U.N. says 11 Million North Koreans are not getting enough food and kids are stunted

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An estimated 11 million people in North Korea — over 43 percent of the population — are undernourished and “chronic food insecurity and malnutrition is widespread,” according to a U.N. report issued Wednesday.

The report by Tapan Mishra, the head of the U.N. office in North Korea, said that “widespread undernutrition threatens an entire generation of children, with one in five children stunted due to chronic undernutrition.” With only limited health care and a lack of access to clean water and sanitation, “children are also at risk of dying from curable diseases,” the report added.

U.N. spokesman Stephane Dujarric told reporters that the U.N. humanitarian team in the country is calling for $120 million “to urgently provide life-saving aid to 3.8 million people.” Without adequate funding this year, some agencies providing desperately needed help to North Koreans will be forced to close down, he said.

Mishra’s report said North Korea faces annual shortfalls in agricultural production because of a shortage of arable land, lack of access to modern agricultural equipment and fertilizers, and recurrent natural disasters. Last year, it said, there was a severe heat wave in provinces considered to be the country’s “food basket,” and the food situation was further aggravated by Typhoon Soulik in late August.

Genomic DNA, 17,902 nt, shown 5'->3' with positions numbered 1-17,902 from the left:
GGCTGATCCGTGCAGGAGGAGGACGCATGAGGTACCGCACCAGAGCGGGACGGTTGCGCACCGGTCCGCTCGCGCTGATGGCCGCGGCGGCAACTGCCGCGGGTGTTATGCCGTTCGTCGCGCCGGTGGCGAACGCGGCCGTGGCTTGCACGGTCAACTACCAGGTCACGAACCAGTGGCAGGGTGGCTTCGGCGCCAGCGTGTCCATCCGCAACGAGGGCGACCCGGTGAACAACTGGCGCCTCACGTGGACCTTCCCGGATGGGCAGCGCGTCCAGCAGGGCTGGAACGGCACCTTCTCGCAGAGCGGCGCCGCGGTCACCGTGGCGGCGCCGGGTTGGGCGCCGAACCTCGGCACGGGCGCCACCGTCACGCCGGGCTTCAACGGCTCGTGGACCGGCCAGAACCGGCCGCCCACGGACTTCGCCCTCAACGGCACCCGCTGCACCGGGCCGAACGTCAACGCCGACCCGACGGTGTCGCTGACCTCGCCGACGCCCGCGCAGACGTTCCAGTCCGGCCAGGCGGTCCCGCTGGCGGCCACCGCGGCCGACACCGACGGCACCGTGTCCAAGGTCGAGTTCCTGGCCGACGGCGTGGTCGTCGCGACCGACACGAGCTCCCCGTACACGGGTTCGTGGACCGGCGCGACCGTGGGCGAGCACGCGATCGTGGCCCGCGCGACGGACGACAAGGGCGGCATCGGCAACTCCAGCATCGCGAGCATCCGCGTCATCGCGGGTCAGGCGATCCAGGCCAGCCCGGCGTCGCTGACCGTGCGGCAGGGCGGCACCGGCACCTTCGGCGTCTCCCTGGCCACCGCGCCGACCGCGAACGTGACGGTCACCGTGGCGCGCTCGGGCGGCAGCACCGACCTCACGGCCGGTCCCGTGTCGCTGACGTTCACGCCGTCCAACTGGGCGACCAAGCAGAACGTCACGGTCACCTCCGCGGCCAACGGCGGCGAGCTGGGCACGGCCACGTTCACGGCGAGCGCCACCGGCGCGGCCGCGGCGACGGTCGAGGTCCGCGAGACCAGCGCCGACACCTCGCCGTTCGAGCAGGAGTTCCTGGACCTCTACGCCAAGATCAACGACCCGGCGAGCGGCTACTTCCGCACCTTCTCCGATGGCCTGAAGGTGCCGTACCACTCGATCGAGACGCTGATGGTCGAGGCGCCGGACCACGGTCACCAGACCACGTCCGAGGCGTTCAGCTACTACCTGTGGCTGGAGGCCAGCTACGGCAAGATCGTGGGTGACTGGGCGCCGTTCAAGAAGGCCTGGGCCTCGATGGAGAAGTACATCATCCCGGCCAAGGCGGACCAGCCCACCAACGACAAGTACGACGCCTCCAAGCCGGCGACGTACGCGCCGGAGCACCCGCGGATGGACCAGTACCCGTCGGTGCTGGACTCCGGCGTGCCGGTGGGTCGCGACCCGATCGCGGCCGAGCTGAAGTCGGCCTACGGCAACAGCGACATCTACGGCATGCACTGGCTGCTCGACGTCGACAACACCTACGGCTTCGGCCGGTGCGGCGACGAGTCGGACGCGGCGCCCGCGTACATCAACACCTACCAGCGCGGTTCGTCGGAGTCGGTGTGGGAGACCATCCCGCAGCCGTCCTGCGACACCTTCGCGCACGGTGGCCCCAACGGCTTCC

He said an estimated 3 percent of children under age 5 — approximately 140,000 — “suffer from wasting or acute malnutrition” and “have a higher risk of mortality. … The main underlying causes of wasting are poor household food security, inadequate feeding and care practices, as well as poor access to health, water, hygiene and sanitation services.”

While U.N. Security Council sanctions imposed on North Korea over its nuclear and missile programs are supposed to exempt humanitarian activities, “humanitarian agencies continue to face serious unintended consequences on their programs,” Mishra said. He cited “lack of funding, the absence of a banking channel for humanitarian transfers and challenges to the delivery of humanitarian supplies. … The continued risk-averse approach taken by suppliers and some authorities in transit countries … continues to cause significant delays in the delivery of life-saving humanitarian assistance.”

[TIME]

This entry was posted in , by Grant Montgomery.

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